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Yishai Sarid’s unnamed narrator is “a loyal, industrious agent of memory.” He guides groups of schoolchildren around the death camps of Nazi Germany. He describes a world where process is king, not God, and where there is a sneaking admiration for efficiency. This is a brave and brilliant short novel translated to great deadpan effect in which we find a sensitive man driven half-mad by the industrialisation of memory.
This young, Israeli narrator is a PhD graduate in Holocaust Studies employed by the Yad Vashem Holocaust museum in Jerusalem. As a tour guide around the preserved death camps of Poland, he describes the extermination of Jews in detail, trying to spark a response in young Israeli minds attached to smart phones. He then watches these same young people ritualise their response to what they have witnessed, by draping themselves with the Israeli flag, singing patriotic songs and lighting candles. He is asking for soul-searching in his audience and what he gets is sentimentality. As such, he is horrified at the disconnection between memory, emotion and remembrance.
Sarid is an exciting writer. He was born and raised in Tel Aviv. He served as an intelligence officer for the Israeli Defence Force and is now a lawyer. Alongside his legal practice, he has written six novels, which have been translated into ten languages and have won literary prizes including the Bernstein Literary Award and Gran Prix de Littérature Policière. He is thus well placed to explore the moral cavities in Israel’s character. His narrator in The Memory Monster overhears one of his tourists saying, “That’s what we should do to the Arabs.” It is an “exposed reflection” he reckons. His own immersion in the thinking and logic of the Nazis is causing him too to lose his emotional bearings so that he also starts to see the world in mechanistic form. The narrator’s studious language is suffused with a rising hysterical undertone that signals a growing tension between genuine commemoration, and a collective conscience gripped with fear. As he grows more inured to the story he is telling, he commends a teenager for saying that “in order to survive we need to be a little bit Nazi, too.” The mission of bringing these young people to “the site of the murder” has been accomplished, he says. “We made you see that it’s all about power, power, power. I’m not going to play naïve or chaste. You’re right. Power. Hitting. Shooting. Annihilating the other. Because without power we’re like beasts, chickens for slaughter.”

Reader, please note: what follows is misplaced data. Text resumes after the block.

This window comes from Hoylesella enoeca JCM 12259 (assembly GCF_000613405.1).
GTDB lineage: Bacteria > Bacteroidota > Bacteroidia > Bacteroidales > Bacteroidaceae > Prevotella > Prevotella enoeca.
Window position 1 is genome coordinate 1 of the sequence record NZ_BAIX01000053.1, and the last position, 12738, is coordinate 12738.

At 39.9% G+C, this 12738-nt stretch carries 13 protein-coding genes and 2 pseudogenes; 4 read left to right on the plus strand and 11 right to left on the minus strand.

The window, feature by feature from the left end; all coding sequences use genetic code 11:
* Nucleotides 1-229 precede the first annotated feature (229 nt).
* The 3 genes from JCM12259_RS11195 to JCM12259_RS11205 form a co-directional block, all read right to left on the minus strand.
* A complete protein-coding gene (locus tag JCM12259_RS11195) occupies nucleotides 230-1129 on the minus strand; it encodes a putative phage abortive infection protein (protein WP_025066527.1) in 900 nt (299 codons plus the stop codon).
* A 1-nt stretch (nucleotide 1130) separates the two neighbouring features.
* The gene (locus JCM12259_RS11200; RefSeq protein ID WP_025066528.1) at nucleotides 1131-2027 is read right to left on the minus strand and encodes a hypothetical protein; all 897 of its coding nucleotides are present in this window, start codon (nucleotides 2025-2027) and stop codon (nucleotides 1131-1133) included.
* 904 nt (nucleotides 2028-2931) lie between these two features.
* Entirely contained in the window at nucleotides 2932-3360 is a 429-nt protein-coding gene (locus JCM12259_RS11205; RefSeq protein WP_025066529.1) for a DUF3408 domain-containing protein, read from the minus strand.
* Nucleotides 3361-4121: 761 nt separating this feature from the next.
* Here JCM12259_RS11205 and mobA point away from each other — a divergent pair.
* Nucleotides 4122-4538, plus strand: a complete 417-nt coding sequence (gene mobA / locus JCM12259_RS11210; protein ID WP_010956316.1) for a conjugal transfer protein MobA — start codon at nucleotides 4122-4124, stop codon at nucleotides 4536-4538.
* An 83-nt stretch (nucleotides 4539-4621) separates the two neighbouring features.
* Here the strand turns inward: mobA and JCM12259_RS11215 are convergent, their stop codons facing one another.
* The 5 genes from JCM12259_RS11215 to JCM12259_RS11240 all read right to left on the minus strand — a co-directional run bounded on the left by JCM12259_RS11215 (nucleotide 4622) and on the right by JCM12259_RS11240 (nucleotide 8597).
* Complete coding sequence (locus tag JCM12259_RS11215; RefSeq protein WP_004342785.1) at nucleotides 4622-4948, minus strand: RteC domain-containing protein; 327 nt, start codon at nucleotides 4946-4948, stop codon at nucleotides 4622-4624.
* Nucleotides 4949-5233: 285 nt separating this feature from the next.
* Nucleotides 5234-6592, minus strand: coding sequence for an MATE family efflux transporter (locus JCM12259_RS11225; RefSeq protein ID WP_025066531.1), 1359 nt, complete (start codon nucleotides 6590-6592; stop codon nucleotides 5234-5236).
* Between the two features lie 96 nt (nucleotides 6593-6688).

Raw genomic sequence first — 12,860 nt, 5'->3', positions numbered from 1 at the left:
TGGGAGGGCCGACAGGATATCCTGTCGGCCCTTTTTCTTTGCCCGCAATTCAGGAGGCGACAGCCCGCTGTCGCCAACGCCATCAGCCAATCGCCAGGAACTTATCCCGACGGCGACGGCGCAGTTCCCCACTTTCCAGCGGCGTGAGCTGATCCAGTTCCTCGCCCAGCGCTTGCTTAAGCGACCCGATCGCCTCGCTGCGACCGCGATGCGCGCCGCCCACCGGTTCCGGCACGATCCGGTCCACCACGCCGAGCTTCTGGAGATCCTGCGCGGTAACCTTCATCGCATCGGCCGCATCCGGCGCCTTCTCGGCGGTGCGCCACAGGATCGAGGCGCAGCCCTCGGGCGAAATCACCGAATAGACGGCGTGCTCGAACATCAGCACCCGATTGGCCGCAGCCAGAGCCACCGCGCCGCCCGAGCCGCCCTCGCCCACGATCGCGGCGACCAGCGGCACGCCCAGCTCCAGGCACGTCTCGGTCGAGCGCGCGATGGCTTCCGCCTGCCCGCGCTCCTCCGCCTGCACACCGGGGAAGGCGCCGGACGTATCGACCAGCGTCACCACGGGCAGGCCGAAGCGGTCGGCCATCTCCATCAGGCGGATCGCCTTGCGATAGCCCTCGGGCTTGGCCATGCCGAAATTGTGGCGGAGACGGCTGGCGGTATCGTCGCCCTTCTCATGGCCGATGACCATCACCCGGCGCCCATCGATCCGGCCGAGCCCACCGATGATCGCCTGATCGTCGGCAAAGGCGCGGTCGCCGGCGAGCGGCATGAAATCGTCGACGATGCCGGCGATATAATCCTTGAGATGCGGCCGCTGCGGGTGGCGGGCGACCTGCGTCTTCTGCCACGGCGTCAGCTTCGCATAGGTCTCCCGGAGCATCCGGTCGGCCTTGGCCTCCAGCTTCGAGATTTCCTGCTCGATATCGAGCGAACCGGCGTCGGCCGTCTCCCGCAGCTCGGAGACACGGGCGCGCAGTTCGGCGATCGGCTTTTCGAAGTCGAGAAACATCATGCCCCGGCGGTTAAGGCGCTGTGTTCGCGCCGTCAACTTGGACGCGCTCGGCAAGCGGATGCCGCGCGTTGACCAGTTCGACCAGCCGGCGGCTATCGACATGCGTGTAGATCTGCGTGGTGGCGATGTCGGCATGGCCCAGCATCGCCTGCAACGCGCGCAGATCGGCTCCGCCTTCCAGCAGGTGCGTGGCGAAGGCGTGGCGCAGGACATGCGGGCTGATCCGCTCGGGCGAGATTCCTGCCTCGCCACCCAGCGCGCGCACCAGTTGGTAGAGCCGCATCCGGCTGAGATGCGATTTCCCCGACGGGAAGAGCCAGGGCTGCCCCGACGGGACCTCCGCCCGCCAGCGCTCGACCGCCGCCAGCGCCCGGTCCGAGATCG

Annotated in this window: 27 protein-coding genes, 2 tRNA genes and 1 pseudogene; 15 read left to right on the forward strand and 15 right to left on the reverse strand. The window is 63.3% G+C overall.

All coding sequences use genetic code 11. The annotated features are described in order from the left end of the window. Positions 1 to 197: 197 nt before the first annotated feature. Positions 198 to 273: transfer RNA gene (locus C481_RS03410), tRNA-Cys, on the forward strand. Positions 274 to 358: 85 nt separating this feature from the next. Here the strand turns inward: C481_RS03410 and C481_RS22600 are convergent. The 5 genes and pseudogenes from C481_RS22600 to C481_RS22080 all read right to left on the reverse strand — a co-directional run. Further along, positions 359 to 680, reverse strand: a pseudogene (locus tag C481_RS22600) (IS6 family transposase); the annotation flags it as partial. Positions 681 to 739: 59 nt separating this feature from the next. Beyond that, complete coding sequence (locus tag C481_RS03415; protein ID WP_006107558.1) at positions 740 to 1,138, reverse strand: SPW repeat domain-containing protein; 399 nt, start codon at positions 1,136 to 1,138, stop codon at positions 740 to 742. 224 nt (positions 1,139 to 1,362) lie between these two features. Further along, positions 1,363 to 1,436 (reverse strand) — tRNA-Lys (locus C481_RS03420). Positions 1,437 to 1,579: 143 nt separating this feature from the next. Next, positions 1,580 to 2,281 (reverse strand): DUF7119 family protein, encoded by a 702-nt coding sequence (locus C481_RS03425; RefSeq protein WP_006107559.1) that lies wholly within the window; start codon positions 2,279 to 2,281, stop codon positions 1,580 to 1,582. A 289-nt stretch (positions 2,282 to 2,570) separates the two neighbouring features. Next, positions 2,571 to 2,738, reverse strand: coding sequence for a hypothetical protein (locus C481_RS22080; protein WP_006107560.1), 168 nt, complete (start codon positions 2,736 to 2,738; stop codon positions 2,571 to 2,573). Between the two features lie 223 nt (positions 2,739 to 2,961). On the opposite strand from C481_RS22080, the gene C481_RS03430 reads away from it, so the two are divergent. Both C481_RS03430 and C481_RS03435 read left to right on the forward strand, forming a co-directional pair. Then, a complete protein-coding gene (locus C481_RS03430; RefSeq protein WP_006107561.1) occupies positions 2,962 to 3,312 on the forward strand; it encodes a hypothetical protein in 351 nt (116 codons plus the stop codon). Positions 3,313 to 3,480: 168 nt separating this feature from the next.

This fear is what becomes the monster, Sarid seems to be saying. It also seems that he is warning his compatriots of a growing peril via a narration that takes the form of a letter. The letter is addressed to the head of Yad Vashem. From the start our narrator’s letter has an exculpatory tone indicating that he is guilty of some misdemeanour. Guilt drives the story on so many levels, it is not surprising that the narrator falls apart.
He describes his introduction to Holocaust Studies as a choice driven not by desire but expedience. Taking up Holocaust Studies is the easiest route into academia and a steady income. Through his narrator’s job, Sarid exposes the horrors of the Holocaust as both statistical analysis and witness testimony. The detail is excruciating, the desire to heal these terrible wounds is real. But there are larger, social forces at work. The narrator is seconded by Yad Vashem to act as consultant for a tech outfit that is constructing a virtual reality “educational” game. In this game participants can play any of the roles involved in genocide. His role is to make the experience more realistic. As his career progresses, the reader senses his commitment dimming. Instead of receding into cynicism or becoming bloated with self-importance, he watches with increasing bewilderment as industry co-opts the tragedy of lived experience. Finally, and bizarrely, he is employed by the Israeli military to help stage an anniversary event in which commandos will seize a Polish extermination site as a demonstration of Israeli force. This is based on true events. In 2003, Israeli F-15 fighter jets, piloted by the descendants of Holocaust survivors, carried out a flyover over Auschwitz – the once powerless now desperate to show off their power, even to ghosts.
In effect, The Memory Monster is clever, funny, disturbing and tragic. At one point, we are offered a glimpse of our narrator’s home life. His detached stance is never more effective than when he is describing intimate moments such as this. He has an infant son who asks him what his job is. His wife says, “He tells [people] what happened.”
“What happened?” Ido widened his eyes with worry.
“There was a monster that killed people,” I said.
“And you fight the monster?” he asked, excited.
“It’s already dead,” I tried to explain. “It’s a memory monster.” In succinct terms, this is exactly the point Sarid is making. We need to be wary of the monster, because, the last thing we learn from our narrator’s extended apology, is that it bites.
By Yishai Sarid
Translated from the Hebrew by Yardenne Greenspan
Serpent’s Tail, 176 pages
With a background in teaching and journalism, Lilian Pizzichini is the author of Dead Men’s Wages (winner of 2002 Crime Writers’ Association Gold Dagger for Non-Fiction) published by Picador. In 2009 Bloomsbury published The Blue Hour: A Portrait of Jean Rhys (BBC Radio Four Book of the Week) and in 2014, Music Night at the Apollo: A Memoir of Drifting, a Spectator Book of the Year. Her fourth book, The Novotny Papers, was published by Amberley in May 2021, and featured in The Daily Telegraph and Daily Mirror's "Big Read".